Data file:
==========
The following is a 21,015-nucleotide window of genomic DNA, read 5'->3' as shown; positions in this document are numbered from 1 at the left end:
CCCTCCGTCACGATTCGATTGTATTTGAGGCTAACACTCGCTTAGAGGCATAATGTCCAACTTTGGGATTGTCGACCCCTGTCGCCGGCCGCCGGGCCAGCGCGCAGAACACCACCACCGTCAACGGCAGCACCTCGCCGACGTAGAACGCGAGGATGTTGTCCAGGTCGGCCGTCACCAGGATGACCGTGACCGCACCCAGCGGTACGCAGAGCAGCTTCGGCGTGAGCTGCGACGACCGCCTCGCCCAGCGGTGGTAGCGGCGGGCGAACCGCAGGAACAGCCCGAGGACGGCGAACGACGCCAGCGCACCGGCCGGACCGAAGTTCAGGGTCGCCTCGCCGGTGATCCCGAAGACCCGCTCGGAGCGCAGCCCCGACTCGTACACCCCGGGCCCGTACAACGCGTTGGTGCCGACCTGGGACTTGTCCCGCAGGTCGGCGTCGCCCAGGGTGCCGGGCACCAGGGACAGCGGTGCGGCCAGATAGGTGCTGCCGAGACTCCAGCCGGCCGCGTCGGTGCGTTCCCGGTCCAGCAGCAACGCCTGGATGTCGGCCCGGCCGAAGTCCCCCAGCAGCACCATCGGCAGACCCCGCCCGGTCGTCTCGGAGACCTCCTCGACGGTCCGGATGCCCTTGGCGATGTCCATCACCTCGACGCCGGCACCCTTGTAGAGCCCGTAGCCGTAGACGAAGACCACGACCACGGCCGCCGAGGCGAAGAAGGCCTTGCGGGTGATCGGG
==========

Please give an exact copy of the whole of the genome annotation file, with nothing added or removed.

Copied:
The following is a 21,015-nucleotide window of genomic DNA, read 5'->3' as shown; positions in this document are numbered from 1 at the left end:
CCCTCCGTCACGATTCGATTGTATTTGAGGCTAACACTCGCTTAGAGGCATAATGTCCAACTTTGGGATTGTCGACCCCTGTCGCCGGCCGCCGGGCCAGCGCGCAGAACACCACCACCGTCAACGGCAGCACCTCGCCGACGTAGAACGCGAGGATGTTGTCCAGGTCGGCCGTCACCAGGATGACCGTGACCGCACCCAGCGGTACGCAGAGCAGCTTCGGCGTGAGCTGCGACGACCGCCTCGCCCAGCGGTGGTAGCGGCGGGCGAACCGCAGGAACAGCCCGAGGACGGCGAACGACGCCAGCGCACCGGCCGGACCGAAGTTCAGGGTCGCCTCGCCGGTGATCCCGAAGACCCGCTCGGAGCGCAGCCCCGACTCGTACACCCCGGGCCCGTACAACGCGTTGGTGCCGACCTGGGACTTGTCCCGCAGGTCGGCGTCGCCCAGGGTGCCGGGCACCAGGGACAGCGGTGCGGCCAGATAGGTGCTGCCGAGACTCCAGCCGGCCGCGTCGGTGCGTTCCCGGTCCAGCAGCAACGCCTGGATGTCGGCCCGGCCGAAGTCCCCCAGCAGCACCATCGGCAGACCCCGCCCGGTCGTCTCGGAGACCTCCTCGACGGTCCGGATGCCCTTGGCGATGTCCATCACCTCGACGCCGGCACCCTTGTAGAGCCCGTAGCCGTAGACGAAGACCACGACCACGGCCGCCGAGGCGAAGAAGGCCTTGCGGGTGATCGGG